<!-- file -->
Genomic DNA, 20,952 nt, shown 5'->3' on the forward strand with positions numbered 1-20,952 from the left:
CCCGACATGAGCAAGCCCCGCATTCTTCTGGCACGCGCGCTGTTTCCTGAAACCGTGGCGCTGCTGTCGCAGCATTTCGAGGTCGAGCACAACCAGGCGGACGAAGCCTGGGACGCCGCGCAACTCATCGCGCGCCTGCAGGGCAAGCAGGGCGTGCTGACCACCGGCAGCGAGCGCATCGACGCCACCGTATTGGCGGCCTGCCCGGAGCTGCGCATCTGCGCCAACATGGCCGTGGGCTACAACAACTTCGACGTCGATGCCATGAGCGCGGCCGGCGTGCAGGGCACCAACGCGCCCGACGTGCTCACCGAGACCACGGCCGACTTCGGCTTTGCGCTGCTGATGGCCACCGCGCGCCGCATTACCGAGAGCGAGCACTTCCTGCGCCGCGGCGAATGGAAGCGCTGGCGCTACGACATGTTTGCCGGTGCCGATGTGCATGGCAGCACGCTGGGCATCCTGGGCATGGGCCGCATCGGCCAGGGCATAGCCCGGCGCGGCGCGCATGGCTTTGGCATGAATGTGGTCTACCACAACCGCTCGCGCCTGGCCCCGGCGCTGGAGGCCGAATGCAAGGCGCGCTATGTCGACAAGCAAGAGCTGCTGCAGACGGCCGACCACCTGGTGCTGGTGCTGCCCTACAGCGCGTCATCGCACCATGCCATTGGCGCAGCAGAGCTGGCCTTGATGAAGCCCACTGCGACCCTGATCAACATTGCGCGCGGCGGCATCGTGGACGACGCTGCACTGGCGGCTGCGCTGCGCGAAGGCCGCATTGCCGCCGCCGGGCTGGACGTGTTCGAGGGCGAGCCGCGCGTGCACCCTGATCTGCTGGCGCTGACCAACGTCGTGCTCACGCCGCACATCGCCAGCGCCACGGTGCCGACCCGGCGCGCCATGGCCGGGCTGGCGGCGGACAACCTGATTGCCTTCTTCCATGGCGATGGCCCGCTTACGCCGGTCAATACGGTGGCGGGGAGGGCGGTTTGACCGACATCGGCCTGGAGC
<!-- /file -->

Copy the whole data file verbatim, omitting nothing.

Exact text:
Genomic DNA, 20,952 nt, shown 5'->3' on the forward strand with positions numbered 1-20,952 from the left:
CCCGACATGAGCAAGCCCCGCATTCTTCTGGCACGCGCGCTGTTTCCTGAAACCGTGGCGCTGCTGTCGCAGCATTTCGAGGTCGAGCACAACCAGGCGGACGAAGCCTGGGACGCCGCGCAACTCATCGCGCGCCTGCAGGGCAAGCAGGGCGTGCTGACCACCGGCAGCGAGCGCATCGACGCCACCGTATTGGCGGCCTGCCCGGAGCTGCGCATCTGCGCCAACATGGCCGTGGGCTACAACAACTTCGACGTCGATGCCATGAGCGCGGCCGGCGTGCAGGGCACCAACGCGCCCGACGTGCTCACCGAGACCACGGCCGACTTCGGCTTTGCGCTGCTGATGGCCACCGCGCGCCGCATTACCGAGAGCGAGCACTTCCTGCGCCGCGGCGAATGGAAGCGCTGGCGCTACGACATGTTTGCCGGTGCCGATGTGCATGGCAGCACGCTGGGCATCCTGGGCATGGGCCGCATCGGCCAGGGCATAGCCCGGCGCGGCGCGCATGGCTTTGGCATGAATGTGGTCTACCACAACCGCTCGCGCCTGGCCCCGGCGCTGGAGGCCGAATGCAAGGCGCGCTATGTCGACAAGCAAGAGCTGCTGCAGACGGCCGACCACCTGGTGCTGGTGCTGCCCTACAGCGCGTCATCGCACCATGCCATTGGCGCAGCAGAGCTGGCCTTGATGAAGCCCACTGCGACCCTGATCAACATTGCGCGCGGCGGCATCGTGGACGACGCTGCACTGGCGGCTGCGCTGCGCGAAGGCCGCATTGCCGCCGCCGGGCTGGACGTGTTCGAGGGCGAGCCGCGCGTGCACCCTGATCTGCTGGCGCTGACCAACGTCGTGCTCACGCCGCACATCGCCAGCGCCACGGTGCCGACCCGGCGCGCCATGGCCGGGCTGGCGGCGGACAACCTGATTGCCTTCTTCCATGGCGATGGCCCGCTTACGCCGGTCAATACGGTGGCGGGGAGGGCGGTTTGACCGACATCGGCCTGGAGC